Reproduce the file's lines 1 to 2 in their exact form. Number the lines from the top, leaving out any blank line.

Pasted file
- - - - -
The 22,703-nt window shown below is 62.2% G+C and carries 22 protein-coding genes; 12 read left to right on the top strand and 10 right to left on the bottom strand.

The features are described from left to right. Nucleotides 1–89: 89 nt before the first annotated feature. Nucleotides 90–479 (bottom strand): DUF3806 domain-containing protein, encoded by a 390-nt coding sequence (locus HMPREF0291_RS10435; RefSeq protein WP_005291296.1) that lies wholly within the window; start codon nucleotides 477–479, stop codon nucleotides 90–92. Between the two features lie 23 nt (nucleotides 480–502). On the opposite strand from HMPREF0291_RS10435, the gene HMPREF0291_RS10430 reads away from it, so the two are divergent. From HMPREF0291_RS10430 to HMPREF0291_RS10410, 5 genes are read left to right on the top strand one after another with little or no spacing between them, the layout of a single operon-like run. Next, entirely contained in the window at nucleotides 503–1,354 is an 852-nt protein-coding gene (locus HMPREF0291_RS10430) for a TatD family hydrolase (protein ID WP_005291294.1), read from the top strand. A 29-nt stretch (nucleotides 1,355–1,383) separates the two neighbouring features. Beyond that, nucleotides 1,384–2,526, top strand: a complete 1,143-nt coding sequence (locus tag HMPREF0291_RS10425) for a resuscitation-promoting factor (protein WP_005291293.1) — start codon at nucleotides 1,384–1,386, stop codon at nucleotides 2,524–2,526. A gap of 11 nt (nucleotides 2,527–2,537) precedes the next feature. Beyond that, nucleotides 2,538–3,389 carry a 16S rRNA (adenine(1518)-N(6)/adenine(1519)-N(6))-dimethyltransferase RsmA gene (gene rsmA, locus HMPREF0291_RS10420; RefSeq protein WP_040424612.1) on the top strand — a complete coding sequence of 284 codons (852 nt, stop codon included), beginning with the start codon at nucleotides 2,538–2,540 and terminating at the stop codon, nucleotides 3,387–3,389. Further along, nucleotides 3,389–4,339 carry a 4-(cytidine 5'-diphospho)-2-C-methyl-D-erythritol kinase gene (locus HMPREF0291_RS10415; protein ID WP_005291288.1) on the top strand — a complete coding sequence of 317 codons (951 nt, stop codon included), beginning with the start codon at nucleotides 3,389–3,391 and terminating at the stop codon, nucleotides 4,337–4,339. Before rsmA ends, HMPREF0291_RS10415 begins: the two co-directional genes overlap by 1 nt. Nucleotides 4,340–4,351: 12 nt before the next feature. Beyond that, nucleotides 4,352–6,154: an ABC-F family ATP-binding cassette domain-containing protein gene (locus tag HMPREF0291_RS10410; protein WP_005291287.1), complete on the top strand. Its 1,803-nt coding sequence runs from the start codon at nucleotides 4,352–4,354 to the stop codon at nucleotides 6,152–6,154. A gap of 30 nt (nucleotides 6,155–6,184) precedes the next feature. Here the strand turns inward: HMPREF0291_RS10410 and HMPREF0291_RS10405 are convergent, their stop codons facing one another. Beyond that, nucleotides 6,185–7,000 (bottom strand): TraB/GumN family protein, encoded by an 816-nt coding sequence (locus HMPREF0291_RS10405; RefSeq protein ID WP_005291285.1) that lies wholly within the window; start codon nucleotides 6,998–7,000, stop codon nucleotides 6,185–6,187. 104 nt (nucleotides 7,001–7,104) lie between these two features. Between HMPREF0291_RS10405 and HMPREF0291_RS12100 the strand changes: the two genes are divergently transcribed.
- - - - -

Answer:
The 22,703-nt window shown below is 62.2% G+C and carries 22 protein-coding genes; 12 read left to right on the top strand and 10 right to left on the bottom strand.

The features are described from left to right. Nucleotides 1–89: 89 nt before the first annotated feature. Nucleotides 90–479 (bottom strand): DUF3806 domain-containing protein, encoded by a 390-nt coding sequence (locus HMPREF0291_RS10435; RefSeq protein WP_005291296.1) that lies wholly within the window; start codon nucleotides 477–479, stop codon nucleotides 90–92. Between the two features lie 23 nt (nucleotides 480–502). On the opposite strand from HMPREF0291_RS10435, the gene HMPREF0291_RS10430 reads away from it, so the two are divergent. From HMPREF0291_RS10430 to HMPREF0291_RS10410, 5 genes are read left to right on the top strand one after another with little or no spacing between them, the layout of a single operon-like run. Next, entirely contained in the window at nucleotides 503–1,354 is an 852-nt protein-coding gene (locus HMPREF0291_RS10430) for a TatD family hydrolase (protein ID WP_005291294.1), read from the top strand. A 29-nt stretch (nucleotides 1,355–1,383) separates the two neighbouring features. Beyond that, nucleotides 1,384–2,526, top strand: a complete 1,143-nt coding sequence (locus tag HMPREF0291_RS10425) for a resuscitation-promoting factor (protein WP_005291293.1) — start codon at nucleotides 1,384–1,386, stop codon at nucleotides 2,524–2,526. A gap of 11 nt (nucleotides 2,527–2,537) precedes the next feature. Beyond that, nucleotides 2,538–3,389 carry a 16S rRNA (adenine(1518)-N(6)/adenine(1519)-N(6))-dimethyltransferase RsmA gene (gene rsmA, locus HMPREF0291_RS10420; RefSeq protein WP_040424612.1) on the top strand — a complete coding sequence of 284 codons (852 nt, stop codon included), beginning with the start codon at nucleotides 2,538–2,540 and terminating at the stop codon, nucleotides 3,387–3,389. Further along, nucleotides 3,389–4,339 carry a 4-(cytidine 5'-diphospho)-2-C-methyl-D-erythritol kinase gene (locus HMPREF0291_RS10415; protein ID WP_005291288.1) on the top strand — a complete coding sequence of 317 codons (951 nt, stop codon included), beginning with the start codon at nucleotides 3,389–3,391 and terminating at the stop codon, nucleotides 4,337–4,339. Before rsmA ends, HMPREF0291_RS10415 begins: the two co-directional genes overlap by 1 nt. Nucleotides 4,340–4,351: 12 nt before the next feature. Beyond that, nucleotides 4,352–6,154: an ABC-F family ATP-binding cassette domain-containing protein gene (locus tag HMPREF0291_RS10410; protein WP_005291287.1), complete on the top strand. Its 1,803-nt coding sequence runs from the start codon at nucleotides 4,352–4,354 to the stop codon at nucleotides 6,152–6,154. A gap of 30 nt (nucleotides 6,155–6,184) precedes the next feature. Here the strand turns inward: HMPREF0291_RS10410 and HMPREF0291_RS10405 are convergent, their stop codons facing one another. Beyond that, nucleotides 6,185–7,000 (bottom strand): TraB/GumN family protein, encoded by an 816-nt coding sequence (locus HMPREF0291_RS10405; RefSeq protein ID WP_005291285.1) that lies wholly within the window; start codon nucleotides 6,998–7,000, stop codon nucleotides 6,185–6,187. 104 nt (nucleotides 7,001–7,104) lie between these two features. Between HMPREF0291_RS10405 and HMPREF0291_RS12100 the strand changes: the two genes are divergently transcribed.